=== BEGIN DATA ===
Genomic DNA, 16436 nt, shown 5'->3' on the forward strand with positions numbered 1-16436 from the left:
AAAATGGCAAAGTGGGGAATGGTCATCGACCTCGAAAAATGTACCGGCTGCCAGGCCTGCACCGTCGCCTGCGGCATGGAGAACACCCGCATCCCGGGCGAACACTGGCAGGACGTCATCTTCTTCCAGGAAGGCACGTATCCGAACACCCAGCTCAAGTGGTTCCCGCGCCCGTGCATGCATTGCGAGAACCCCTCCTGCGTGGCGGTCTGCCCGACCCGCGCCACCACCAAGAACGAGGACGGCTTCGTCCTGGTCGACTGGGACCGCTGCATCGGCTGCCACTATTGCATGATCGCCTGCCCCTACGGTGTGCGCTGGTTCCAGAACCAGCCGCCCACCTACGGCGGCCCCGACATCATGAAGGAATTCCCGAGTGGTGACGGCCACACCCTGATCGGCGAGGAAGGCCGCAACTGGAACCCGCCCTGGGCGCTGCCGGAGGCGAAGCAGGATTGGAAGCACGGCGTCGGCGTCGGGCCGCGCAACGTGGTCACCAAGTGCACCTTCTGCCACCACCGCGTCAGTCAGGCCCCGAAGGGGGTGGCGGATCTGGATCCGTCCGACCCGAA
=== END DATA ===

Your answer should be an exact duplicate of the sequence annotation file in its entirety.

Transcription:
Genomic DNA, 16436 nt, shown 5'->3' on the forward strand with positions numbered 1-16436 from the left:
AAAATGGCAAAGTGGGGAATGGTCATCGACCTCGAAAAATGTACCGGCTGCCAGGCCTGCACCGTCGCCTGCGGCATGGAGAACACCCGCATCCCGGGCGAACACTGGCAGGACGTCATCTTCTTCCAGGAAGGCACGTATCCGAACACCCAGCTCAAGTGGTTCCCGCGCCCGTGCATGCATTGCGAGAACCCCTCCTGCGTGGCGGTCTGCCCGACCCGCGCCACCACCAAGAACGAGGACGGCTTCGTCCTGGTCGACTGGGACCGCTGCATCGGCTGCCACTATTGCATGATCGCCTGCCCCTACGGTGTGCGCTGGTTCCAGAACCAGCCGCCCACCTACGGCGGCCCCGACATCATGAAGGAATTCCCGAGTGGTGACGGCCACACCCTGATCGGCGAGGAAGGCCGCAACTGGAACCCGCCCTGGGCGCTGCCGGAGGCGAAGCAGGATTGGAAGCACGGCGTCGGCGTCGGGCCGCGCAACGTGGTCACCAAGTGCACCTTCTGCCACCACCGCGTCAGTCAGGCCCCGAAGGGGGTGGCGGATCTGGATCCGTCCGACCCGAA